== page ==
How does the indoor living and dining area work for the family?
Other than the dining chairs, everything is secured in this space. The living room opens up to an outdoor dining area, and the clients only eat inside if it’s cold outside or the weather is bad. If they’re entertaining, they’ll use the indoor dining area for extra seating or use the table as a buffet to serve food—one member of the crew is a chef who cooks amazing meals in the kitchen. There’s also a cabinet that divides the living and dining areas that features a pop-up TV, so this area also works as a TV room.
How did you choose the bedding for the master suite?
I went with the same theme we had for the previous projects we’ve done for them, which was really clean, small details and a slight pop of color. We chose a pale icy blue with a little bit of gray, which both the husband and wife liked, and it complemented the art and the views of the water.
Looking at the bedrooms, did you begin with more and pare back, or did you start with very little to begin with?
I approached each room the same way I would approach a regular room, and then I said, “OK, how is this going to realistically work?” I spent a few days on the yacht with the captain and the steward who takes care of the bedrooms, and I talked to them to figure out logistics on how everything worked on a daily basis and how they stored things. And as you can see, we couldn’t have too many pillows or things on the beds because there wasn’t much space to store them at night. Bedding and tableware were the two most important things we did.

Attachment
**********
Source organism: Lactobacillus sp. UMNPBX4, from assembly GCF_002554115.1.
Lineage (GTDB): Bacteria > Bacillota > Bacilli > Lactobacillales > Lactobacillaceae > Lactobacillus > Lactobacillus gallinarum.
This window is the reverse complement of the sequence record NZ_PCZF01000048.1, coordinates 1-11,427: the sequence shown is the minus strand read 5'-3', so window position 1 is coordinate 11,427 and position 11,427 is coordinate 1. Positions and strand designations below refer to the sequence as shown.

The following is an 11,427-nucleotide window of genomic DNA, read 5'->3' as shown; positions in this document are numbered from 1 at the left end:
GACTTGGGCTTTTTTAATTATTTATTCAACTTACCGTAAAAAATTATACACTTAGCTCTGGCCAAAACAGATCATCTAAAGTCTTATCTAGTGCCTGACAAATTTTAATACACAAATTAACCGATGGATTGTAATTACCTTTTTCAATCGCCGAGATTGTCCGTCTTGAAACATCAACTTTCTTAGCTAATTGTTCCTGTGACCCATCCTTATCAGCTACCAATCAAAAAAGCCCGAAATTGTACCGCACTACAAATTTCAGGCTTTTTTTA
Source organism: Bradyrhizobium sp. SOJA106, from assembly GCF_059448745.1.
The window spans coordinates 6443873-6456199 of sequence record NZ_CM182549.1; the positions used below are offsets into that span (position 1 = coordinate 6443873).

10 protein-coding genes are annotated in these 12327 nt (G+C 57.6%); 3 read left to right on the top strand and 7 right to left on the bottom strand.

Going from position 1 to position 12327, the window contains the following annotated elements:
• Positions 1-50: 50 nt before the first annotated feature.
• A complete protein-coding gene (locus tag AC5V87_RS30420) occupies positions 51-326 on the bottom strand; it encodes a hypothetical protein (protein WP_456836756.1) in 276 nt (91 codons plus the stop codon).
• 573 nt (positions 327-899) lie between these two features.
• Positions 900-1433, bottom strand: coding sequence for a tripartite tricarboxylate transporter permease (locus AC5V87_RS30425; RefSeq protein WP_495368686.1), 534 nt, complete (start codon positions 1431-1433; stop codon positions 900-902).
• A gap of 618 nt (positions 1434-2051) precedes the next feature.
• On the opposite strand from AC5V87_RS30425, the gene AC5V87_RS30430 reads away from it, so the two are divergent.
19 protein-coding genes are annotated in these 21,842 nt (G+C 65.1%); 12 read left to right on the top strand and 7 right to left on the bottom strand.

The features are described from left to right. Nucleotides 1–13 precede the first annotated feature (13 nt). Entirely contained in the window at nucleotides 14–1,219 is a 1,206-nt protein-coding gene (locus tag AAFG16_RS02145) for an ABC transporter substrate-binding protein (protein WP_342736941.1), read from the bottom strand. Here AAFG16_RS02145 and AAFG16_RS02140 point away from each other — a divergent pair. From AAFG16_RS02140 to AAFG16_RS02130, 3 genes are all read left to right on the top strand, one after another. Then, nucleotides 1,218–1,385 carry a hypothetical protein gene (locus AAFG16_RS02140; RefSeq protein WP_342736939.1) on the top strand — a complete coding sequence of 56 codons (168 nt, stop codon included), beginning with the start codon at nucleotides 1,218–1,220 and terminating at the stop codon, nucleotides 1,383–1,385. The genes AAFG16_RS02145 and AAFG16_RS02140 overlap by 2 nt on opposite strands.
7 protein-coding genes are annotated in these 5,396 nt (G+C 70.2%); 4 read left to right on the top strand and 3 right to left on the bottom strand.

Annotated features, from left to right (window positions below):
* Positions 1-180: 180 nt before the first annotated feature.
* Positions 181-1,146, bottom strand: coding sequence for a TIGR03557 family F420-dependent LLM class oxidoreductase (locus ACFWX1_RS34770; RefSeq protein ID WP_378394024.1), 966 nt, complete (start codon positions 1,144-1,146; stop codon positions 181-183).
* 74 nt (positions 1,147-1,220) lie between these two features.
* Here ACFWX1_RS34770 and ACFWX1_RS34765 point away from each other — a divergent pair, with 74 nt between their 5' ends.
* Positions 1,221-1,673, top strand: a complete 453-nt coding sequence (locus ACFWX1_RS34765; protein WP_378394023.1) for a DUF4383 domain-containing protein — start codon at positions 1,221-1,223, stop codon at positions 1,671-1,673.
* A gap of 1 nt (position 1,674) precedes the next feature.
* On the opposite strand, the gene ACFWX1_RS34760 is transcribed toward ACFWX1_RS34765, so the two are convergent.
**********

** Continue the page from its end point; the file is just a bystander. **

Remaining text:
What plans do the clients have for the yacht now?
The marina rules have been strict with the pandemic, so the yacht has been in storage. I do believe they have plans to maximize its use in the future. I think they’re going to use it a lot more instead of spending a weekend in a hotel or going to a resort, and I think they’re going to rethink the way they travel—on a yacht, you can be in your own quarters while traveling and enjoy it.
How does decorating a yacht compare to designing a home?
It’s totally different—you have to have so much more knowledge of the space, and you have to study storage. In a home, you don’t really think about where the clients are going to put the five sets of sheets or the ten pillows. With this, you had to think so much about where things will go, and you had to imagine various scenarios—if it’s raining, where does everything go? If they’re traveling and there’s a storm, how is everything secured? You also have to think about the exterior elements—you’re much more conscious about specifying products that can withstand the ocean and the breeze. It’s one thing to do outdoor furniture for a patio, but it’s another to select outdoor furniture for a boat that’s going to be out on the water. It takes a lot more time and care when designing for a yacht; it adds another layer. But knowing the clients so well, doing our due diligence and studying what we needed to know beforehand made the process much easier.
What made this project special for you?
Being on a boat and designing something surrounded by water, feeling like you’re connecting with nature in a different way, felt like a bit of magic.
Interior designer: Marcia Tucker Interiors, Greenwich; 203-409-3692; marciatuckerinteriors.com